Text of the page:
NCIS did not return messages seeking comments about the assistance she apparently provided to agents.
The Bureau of Justice Statistics counted 1,084 military members behind bars at the end of 2016, the last year publicly available. One of out every 10 convicted sailors is behind bars because of drug charges, according to the Pentagon.
During the same week as McClendon’s sentencing, Petty Officer 3rd Class Taylor N. Brown pleaded guilty in San Diego to multiple charges of conspiracy, drug distribution and abuse of a controlled substance and also garnered a dishonorable discharge for his role in the Lemoore narcotics ring.
In an unrelated San Diego court-martial, Petty Officer 2nd Class Heather M. Andrews drew a three-month prison term for possessing drug paraphernalia, abusing a controlled substance, tampering with a drug test, uttering a false official statement and unauthorized absence from her her duties at Southwest Regional Maintenance Center.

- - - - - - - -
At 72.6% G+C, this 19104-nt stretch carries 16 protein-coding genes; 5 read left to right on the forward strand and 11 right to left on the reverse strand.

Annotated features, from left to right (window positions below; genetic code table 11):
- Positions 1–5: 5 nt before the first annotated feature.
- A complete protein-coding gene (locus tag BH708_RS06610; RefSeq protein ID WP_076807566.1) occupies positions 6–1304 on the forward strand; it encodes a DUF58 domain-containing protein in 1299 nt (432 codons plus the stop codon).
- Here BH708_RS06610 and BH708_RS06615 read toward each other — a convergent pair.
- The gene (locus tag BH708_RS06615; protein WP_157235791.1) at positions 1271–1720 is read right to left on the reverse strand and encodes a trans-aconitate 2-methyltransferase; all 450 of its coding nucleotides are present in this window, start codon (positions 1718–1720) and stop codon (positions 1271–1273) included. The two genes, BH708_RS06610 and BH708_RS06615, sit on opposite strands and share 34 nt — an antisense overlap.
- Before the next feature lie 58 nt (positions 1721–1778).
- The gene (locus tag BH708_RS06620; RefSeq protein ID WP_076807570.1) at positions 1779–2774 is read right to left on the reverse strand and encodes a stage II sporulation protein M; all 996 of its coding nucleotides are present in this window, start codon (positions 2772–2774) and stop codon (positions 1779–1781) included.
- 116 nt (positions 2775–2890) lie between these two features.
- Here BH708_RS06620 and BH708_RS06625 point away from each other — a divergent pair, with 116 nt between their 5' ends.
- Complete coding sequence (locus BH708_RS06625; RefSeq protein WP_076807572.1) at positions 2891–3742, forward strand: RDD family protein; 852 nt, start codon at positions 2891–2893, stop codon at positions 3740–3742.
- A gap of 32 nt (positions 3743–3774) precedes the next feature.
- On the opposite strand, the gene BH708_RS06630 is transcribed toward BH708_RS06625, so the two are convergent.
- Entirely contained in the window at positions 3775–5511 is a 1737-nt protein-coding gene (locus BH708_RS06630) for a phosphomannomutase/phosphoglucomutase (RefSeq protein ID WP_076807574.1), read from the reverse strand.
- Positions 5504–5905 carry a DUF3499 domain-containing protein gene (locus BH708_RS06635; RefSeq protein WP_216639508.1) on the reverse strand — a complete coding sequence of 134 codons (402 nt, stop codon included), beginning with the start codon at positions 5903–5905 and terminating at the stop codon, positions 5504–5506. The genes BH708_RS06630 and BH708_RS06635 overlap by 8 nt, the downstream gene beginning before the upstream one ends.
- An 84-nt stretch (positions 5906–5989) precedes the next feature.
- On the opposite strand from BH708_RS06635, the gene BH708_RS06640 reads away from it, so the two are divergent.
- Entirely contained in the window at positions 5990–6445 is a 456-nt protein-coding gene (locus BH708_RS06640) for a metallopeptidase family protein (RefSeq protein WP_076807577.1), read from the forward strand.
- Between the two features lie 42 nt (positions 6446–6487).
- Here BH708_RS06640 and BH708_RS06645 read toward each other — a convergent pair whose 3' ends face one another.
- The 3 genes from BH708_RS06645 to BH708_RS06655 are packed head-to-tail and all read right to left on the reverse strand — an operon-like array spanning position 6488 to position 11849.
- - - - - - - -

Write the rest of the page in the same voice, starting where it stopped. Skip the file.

Seaman Vashawn T. Crittenden served 97 days in the brig and was given a bad conduct discharge after admitting to carrying a banned air pistol, substance abuse and distributing drugs. He had served aboard the San Diego-based cruiser Lake Champlain.
“The Navy's policy on drug abuse is simple and clear, zero tolerance,” said Navy Region Southwest spokesman Brian O’Rourke.
©2018 The San Diego Union-Tribune. Distributed by Tribune Content Agency, LLC.
PORTLAND — They are "the honored dead" for this special day each year, on Memorial Day.
But for the rest of the year, America's war dead of the 20th century can be far removed from the nation's awareness.